The linfo also was a good command, but it didn't seem to tell me the IP
    addresses connected to the router as the nmap command did.
     
    Clément Durand, Aug 10, 2014
    #3
  4. I'm reluctant to add anything that requires root to the script. I like
    it to be something anyone can use to gain some basic insights into the
    machine they are sitting on regardless of their permissions level.
     
    Marek Novotny, Aug 10, 2014
    #4
  5. Clément Durand wrote, on Sat, 09 Aug 2014 21:05:32 +0000:
    I'm surprised Jeff Liebermann hasn't responded, since he knows
    everything about setting up WiFi security, but, luckily, I *think*
    I have figured out one potential way to tell what the home broadband
    router IP address might be from the Ubiquiti AirOS command line.

    Assuming the rooftop antenna Rocket M2 is at IP 192.168.1.20 and the
    home broadband router connected to it by wire is at 192.168.1.1 ...

    $ ssh -l ubnt 192.168.1.20
    XM.v5.5.8#

    At that prompt, cat this file:
    XM.v5.5.8# cat /tmp/dhcpd.leases

    More often than not, that file seems to contain the IP address of the
    home broadband router which is connected to the rooftop transceiver.

    If you know of a *better* way to find the IP address of the router which
    is connected to your Ubiquiti AirOS device, please let me know.

    The router IP address will also be in the radio /proc/net/nf_conntrack
    file, so, I think we can grep for it using a syntax sort of like the following:

    XM.v5.5.8# grep 192.168.1. /proc/net/nf_conntrack
     
    Clément Durand, Aug 11, 2014
    #5
  6. Clément Durand wrote, on Sat, 09 Aug 2014 21:05:32 +0000:
    I wish Jeff Liebermann would weigh in, because I'm way out of my league
    here, but, the /proc/net/nf_conntrack (and /proc/net/ip_conntrack) file
    on the rooftop Ubiquiti Rocket M2 radio seems to be logging some sort of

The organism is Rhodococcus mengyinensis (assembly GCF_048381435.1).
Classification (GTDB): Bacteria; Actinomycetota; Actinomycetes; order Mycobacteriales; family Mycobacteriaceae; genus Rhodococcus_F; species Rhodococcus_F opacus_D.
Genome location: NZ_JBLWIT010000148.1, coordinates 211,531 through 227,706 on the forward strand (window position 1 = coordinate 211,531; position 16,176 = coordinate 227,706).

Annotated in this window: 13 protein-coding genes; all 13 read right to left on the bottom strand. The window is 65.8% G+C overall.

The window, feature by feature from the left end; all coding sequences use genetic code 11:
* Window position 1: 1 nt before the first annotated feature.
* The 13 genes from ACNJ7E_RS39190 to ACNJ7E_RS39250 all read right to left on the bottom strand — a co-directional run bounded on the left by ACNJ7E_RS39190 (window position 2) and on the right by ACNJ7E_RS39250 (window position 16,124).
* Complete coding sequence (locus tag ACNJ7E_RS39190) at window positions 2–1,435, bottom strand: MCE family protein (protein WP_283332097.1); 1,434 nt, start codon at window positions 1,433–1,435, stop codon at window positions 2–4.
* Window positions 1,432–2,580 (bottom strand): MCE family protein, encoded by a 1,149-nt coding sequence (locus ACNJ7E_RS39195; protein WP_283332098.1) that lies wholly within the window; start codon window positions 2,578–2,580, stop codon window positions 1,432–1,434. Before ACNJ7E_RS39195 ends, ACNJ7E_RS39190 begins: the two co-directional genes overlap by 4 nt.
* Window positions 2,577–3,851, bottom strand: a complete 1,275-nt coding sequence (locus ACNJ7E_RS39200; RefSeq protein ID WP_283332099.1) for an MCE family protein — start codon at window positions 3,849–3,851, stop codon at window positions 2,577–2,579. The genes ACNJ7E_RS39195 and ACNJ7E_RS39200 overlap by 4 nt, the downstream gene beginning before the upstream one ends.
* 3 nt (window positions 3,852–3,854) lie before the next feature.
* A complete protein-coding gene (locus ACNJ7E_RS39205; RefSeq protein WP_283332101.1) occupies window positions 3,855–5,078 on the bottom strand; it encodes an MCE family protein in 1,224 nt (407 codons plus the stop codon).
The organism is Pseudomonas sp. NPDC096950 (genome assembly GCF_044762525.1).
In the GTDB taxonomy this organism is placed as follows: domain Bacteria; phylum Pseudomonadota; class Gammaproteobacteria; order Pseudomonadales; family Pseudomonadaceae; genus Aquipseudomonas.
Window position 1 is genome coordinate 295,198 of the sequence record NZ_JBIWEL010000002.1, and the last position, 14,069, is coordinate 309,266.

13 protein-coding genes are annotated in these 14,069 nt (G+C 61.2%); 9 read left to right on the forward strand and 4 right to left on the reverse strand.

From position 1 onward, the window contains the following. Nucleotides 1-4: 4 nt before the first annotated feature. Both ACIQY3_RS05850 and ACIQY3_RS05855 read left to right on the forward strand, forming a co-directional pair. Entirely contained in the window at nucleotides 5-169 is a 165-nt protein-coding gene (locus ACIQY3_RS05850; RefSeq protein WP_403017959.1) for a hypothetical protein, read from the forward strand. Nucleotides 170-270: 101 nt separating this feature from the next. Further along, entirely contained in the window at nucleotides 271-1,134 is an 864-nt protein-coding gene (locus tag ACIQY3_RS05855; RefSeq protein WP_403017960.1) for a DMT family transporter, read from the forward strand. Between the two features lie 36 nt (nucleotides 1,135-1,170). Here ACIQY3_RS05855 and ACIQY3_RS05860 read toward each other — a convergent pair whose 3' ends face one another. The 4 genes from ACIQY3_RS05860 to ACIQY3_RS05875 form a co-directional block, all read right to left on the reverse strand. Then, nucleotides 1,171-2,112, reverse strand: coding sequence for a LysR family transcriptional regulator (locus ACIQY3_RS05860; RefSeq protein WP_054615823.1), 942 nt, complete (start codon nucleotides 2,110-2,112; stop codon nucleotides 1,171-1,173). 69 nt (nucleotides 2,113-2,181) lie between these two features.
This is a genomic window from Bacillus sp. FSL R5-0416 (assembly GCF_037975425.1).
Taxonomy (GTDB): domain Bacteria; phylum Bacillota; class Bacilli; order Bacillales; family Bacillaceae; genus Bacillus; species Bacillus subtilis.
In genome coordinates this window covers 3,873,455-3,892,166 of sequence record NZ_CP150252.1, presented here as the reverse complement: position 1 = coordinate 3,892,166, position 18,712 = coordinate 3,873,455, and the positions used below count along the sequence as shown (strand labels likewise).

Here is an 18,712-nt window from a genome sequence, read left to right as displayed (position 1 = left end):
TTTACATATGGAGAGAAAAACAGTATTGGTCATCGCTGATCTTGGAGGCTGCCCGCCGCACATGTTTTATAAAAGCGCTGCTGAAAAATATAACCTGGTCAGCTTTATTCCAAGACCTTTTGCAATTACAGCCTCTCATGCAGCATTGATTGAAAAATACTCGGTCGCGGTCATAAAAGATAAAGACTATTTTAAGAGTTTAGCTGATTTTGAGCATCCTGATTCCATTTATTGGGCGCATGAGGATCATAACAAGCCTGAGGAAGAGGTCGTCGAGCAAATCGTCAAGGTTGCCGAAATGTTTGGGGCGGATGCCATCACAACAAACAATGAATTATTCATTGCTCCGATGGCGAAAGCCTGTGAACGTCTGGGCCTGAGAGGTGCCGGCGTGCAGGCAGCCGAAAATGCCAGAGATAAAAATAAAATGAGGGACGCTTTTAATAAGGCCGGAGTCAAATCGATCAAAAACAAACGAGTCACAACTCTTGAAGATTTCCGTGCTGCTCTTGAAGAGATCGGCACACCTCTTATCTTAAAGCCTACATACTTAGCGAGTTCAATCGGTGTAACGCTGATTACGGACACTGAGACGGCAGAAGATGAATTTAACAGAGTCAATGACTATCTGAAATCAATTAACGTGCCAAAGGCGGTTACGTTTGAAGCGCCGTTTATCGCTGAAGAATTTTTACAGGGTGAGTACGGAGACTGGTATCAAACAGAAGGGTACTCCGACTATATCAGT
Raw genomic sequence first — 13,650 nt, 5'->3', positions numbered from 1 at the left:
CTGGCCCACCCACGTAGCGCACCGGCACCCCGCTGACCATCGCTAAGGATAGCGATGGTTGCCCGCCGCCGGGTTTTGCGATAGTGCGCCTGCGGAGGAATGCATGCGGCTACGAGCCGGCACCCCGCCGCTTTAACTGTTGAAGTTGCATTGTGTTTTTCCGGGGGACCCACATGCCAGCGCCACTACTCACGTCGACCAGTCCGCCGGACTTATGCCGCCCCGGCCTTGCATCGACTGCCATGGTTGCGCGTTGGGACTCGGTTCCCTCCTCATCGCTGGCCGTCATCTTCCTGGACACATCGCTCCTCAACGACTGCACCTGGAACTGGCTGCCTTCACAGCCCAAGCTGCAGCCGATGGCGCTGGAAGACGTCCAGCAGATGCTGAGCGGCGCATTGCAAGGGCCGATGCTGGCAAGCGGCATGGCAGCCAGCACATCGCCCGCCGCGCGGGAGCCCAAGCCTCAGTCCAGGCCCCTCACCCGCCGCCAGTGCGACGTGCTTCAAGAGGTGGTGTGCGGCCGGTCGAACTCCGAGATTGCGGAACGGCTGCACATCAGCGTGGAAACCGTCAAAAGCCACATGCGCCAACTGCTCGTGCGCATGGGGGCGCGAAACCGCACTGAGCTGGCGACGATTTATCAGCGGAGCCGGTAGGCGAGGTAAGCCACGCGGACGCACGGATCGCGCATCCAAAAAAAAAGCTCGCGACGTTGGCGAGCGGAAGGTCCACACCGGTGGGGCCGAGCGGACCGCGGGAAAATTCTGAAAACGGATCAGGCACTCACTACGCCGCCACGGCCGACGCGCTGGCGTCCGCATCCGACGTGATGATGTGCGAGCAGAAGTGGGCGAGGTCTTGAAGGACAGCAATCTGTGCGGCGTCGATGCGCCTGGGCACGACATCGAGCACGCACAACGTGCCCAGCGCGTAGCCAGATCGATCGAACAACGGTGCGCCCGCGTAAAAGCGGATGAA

IP connections.

    Let's say a home has two PCs attached wirelessly to one home broadband
    router (192.168.1.1) which itself is attached by cat5 cable to the rooftop
    Ubiquiti Rocket M2 radio (192.168.1.20) which I can ssh into.

    Logging into port 22 (ssh) as user "ubnt" of that radio is as simple as:
    $ ssh -l ubnt -p 22 192.168.1.20

    Then, I'm at the "XM.v5.5.8#" prompt.

    From there, I *think* I can get the IP address of the home broadband router
    (if I didn't know it) by running "cat /tmp/dhcpd.leases".

    But, more importantly, I *think* I can get all the IP addresses that the
    two PCs are connecting to by running either of these two commands:

    # cat /proc/net/nf_conntrack (for ipv6)
    # cat /proc/net/ip_conntrack (for ipv4))

    Is that the easiest way to figure out what IP addresses are being connected
    to at any one time, while logged into the rooftop transceiver (i.e., modem)?
     
    Clément Durand, Aug 11, 2014
    #6
  7. I don't do security. I hate security. I'm also busy, lazy, bored,
    and playing with a few new toys and software. However, I don't have a
    Ubiquiti M2 handy to test my guesswork.

    Try:
    arp -a
    and see what it produces. You might get lucky.

    Also, play with iwlist and iwconfig to see if they show connected
    wireless devices (by MAC address).

    Otherwise, try a bash script that pings everything in your IP block.
    Something like this (untested):

    #!/bin/bash
    test_with_ping()
    {
    ping -c 1 $1 > /dev/null
    [ $? -eq 0 ] && echo $IP,UP
    [ $? -eq 1 ] && echo $IP,dn
    }

    for IP in 192.168.1.{1..254}
    do
    test_with_ping $IP & disown # run in background
    done

    Use "nohup" if your bash doesn't do "disown". To run 254 IP's, at
    about 1 second per IP, will take about 5 minutes. There's also no
    guarantee that the connected machine will respond to an ICMP ping
    request.

    Are you perhaps trying to build a network map from scratch? If so,
    there are network mapping tools that will do the heavy lifting for
    you.

    "Russia Bans Anonymous Access To Wi-Fi"
    <http://cellular-news.com/story/Regulatory/66778.php>